In FIGS. 1 and 2, gate layer stacks of adjacent capacitors are shown closely adjacent in exaggerated proportion in order to better illustrate the influence of different degrees of isotropy on the shaping by the etching gas A2.
By contrast, FIG. 3 shows only a single fabricated T-shaped layer stack 3, 4, 5, which is already covered laterally with spacers 7. The spacers serve for laterally insulating the gate channel with respect to the source/drain implantations S/D to be introduced.
The implantations S/D are implanted outside the spacers 7 through the dielectric 2 into regions 8 of the substrate. During a subsequent thermal processing, the temperature and the duration of the action of heat are controlled in such a way that the ion profile 6 extends right under the upper gate layer 5 up to the lower gate layer 3, i.e. into the region 6 a. Given a width of the original gate layer stack of 200 nm, an additional ion diffusion—corresponding to the undercutting—of 50 nm on each side of the gate suffices to form a transistor with a channel length of 100 nm. Preferably—proceeding from a gate width of 120 to 300 nm—the source/drain implantations are brought to one another to preferably 30 to 150 nm (corresponding to the desired channel length). According to the invention, however, it is possible to fabricate MOSFETs with any desired, even shorter channel length.
Such a transistor can be produced with the aid of conventional lithography methods by the method according to the invention.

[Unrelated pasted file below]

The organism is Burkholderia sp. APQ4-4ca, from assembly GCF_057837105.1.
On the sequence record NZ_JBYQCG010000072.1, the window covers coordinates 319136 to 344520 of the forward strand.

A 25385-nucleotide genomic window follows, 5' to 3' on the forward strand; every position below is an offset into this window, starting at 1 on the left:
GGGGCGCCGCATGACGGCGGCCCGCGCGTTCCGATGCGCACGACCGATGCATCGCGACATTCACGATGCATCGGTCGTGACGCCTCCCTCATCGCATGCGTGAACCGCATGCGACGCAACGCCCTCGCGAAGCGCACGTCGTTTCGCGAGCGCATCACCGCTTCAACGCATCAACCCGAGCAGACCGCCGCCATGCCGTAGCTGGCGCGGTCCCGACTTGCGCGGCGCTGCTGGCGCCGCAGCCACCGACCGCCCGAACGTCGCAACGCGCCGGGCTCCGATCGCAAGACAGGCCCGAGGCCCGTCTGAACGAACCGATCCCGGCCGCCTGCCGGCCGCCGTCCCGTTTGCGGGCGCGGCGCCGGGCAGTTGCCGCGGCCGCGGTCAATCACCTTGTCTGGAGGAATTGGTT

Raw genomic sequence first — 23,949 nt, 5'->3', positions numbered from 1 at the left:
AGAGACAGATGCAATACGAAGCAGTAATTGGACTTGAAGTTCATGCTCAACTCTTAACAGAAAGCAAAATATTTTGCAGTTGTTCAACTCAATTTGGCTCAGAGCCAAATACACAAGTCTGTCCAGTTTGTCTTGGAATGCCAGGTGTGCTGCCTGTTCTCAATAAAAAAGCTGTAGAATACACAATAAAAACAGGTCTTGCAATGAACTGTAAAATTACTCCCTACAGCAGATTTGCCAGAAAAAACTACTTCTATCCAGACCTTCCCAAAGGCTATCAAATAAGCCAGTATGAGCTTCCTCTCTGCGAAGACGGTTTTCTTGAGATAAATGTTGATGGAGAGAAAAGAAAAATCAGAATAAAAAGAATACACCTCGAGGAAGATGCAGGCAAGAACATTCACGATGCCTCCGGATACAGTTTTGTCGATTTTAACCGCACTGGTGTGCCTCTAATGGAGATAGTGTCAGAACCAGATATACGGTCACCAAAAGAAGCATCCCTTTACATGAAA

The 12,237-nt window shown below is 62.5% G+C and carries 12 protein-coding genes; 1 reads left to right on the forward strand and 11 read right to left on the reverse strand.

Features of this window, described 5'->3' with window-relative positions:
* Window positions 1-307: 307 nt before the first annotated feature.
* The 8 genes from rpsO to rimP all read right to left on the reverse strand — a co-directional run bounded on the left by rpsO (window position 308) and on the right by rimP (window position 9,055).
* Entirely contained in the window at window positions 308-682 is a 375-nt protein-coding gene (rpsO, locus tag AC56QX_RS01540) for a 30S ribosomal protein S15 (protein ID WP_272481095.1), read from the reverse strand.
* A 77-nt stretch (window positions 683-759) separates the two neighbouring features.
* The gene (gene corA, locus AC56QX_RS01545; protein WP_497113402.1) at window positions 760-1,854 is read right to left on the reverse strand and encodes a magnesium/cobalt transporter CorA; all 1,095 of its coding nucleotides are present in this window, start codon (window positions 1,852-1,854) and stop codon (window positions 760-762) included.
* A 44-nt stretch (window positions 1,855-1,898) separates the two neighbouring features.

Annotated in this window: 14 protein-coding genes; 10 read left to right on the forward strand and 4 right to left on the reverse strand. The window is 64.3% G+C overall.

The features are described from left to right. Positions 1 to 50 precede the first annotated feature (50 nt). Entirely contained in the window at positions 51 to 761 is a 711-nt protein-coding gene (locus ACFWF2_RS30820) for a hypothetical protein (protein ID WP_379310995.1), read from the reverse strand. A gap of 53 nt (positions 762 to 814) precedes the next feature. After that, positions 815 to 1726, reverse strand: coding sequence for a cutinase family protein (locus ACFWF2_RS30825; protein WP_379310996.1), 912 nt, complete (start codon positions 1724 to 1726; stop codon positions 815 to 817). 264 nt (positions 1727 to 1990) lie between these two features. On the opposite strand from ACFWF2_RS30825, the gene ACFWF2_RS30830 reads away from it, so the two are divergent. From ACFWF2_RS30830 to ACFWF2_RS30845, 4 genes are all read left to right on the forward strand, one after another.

The present invention makes it possible to fabricate self-aligned multilayer gates in which exclusively conventional fabrication installations and process steps are employed. The method is therefore simple and cost-effective, and the gate length of the transistors fabricated is particularly dimensionally accurate on account of the controlled undercutting.
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|1||Ghani, T. et al.: "100nm Gate Length High Performance/Low Power CMOS Transistor Structure", IEEE, 1999, pp. 415-418.|
|2||Hisamoto, D. et al.: "A Low-Resistance Self-Aligned T-Shaped Gate for High-Performance Sub-0.1-mum CMOS", IEEE Transactions on Electron Devices, vol. 44, No. 6, Jun. 1997, pp. 951-956.|
|3||Hisamoto, D. et al.: "A Low-Resistance Self-Aligned T-Shaped Gate for High-Performance Sub-0.1-μm CMOS", IEEE Transactions on Electron Devices, vol. 44, No. 6, Jun. 1997, pp. 951-956.|
|4||Kasai, K. et al.: "W/WNx/Poly-Si Gate Technology for Future High Speed Deep Submicron CMOS LSlS", IEEE, 1994, PP. 497-500.|
|5||Lasky, J. B. et al.: "Comparison of Transformation to Low-Resistivity Phase and Agglomeration of TiSl2 and CoSi2", IEEE Transactions on Electron Devices, vol. 38, No. 2, Feb. 1991, pp. 262-269.|
|6||Widmann, D. et al.: "Technologie hochintegrierter Schaltungen" [Technology of High-Density Integrated Circuits], Springer Verlag, 2<nd >Edition, pp. 201-203.|
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|Citing Patent||Filing date||Publication date||Applicant||Title|
|US7217665 *||Nov 20, 2002||May 15, 2007||Applied Materials, Inc.||Method of plasma etching high-K dielectric materials with high selectivity to underlying layers|
|US20040097092 *||Nov 20, 2002||May 20, 2004||Applied Materials, Inc.||Method of plasma etching high-K dielectric materials with high selectivity to underlying layers|
|U.S. Classification||438/197, 257/E21.2, 257/E21.199, 257/E21.433, 257/E21.206, 438/585, 438/301, 438/299, 257/E21.205, 257/E21.312, 257/E21.337|
|International Classification||H01L29/78, H01L21/28, H01L21/3065, H01L21/336, H01L21/3213, H01L21/265|
|Cooperative Classification||H01L21/32137, H01L29/66575, H01L21/28061, H01L21/2652, H01L21/28052, H01L21/28114, H01L21/28123|
|European Classification||H01L21/28E2B20, H01L21/28E2B30, H01L21/3213C4B2|